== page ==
The bubonic plague has been found in a squirrel in Colorado.
A squirrel in Colorado has tested positive for the bubonic plague, officials from Jefferson County Public Health (JCPH) have reported. The squirrel, found in Morrison, Colorado, is the first case of plague in the county.
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"Plague is an infectious disease caused by the bacteria Yersinia pestis, and can be contracted by humans and household animals if proper precautions are not taken," a statement released by JCPH says.
The JCPH warns that humans can contract the plague "through bites from infected fleas and by direct contact with blood or tissues of infected animals such as a cough or a bite."
"Symptoms of plague may include sudden onset of high fever, chills, headache, nausea and extreme pain and swelling of lymph nodes, occurring within two to seven days after exposure," the JCPH continued. "Plague can be effectively treated with antibiotics when diagnosed early. Anyone experiencing these symptoms should consult a physician."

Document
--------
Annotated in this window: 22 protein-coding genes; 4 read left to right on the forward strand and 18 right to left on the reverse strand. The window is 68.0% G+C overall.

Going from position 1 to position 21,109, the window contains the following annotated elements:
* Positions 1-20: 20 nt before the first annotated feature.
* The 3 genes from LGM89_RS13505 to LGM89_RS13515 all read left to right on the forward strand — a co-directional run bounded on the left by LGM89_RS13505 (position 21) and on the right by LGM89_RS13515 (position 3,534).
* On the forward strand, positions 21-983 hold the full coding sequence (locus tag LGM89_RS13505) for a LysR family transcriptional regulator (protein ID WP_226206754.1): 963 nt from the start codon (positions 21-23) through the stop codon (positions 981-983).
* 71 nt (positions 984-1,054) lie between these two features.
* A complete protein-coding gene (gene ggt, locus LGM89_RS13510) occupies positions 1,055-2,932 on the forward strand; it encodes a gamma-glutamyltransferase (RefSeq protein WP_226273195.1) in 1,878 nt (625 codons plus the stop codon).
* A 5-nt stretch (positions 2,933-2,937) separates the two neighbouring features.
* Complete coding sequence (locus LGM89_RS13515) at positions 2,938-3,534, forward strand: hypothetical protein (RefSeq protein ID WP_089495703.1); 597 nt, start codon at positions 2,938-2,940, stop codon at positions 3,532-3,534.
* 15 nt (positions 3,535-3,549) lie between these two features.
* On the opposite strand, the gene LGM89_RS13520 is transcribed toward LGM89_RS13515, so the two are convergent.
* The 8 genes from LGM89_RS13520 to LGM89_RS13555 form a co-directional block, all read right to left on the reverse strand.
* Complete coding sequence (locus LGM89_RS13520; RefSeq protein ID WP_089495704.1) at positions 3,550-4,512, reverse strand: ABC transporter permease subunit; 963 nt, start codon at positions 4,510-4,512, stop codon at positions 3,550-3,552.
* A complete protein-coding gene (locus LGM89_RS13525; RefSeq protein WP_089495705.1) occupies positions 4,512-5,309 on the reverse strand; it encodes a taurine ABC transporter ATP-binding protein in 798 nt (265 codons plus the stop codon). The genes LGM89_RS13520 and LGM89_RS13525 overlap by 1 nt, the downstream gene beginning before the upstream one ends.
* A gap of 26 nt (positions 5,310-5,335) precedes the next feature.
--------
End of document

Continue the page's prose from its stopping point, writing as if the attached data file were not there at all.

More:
The statement also warns that all pet owners who live in close proximity to wild animal populations should contact a veterinarian regarding flea control and seek immediate help if their animal is ill.
Another case of the Bubonic Plague was recently discovered in the Chinese region of Inner Mongolia.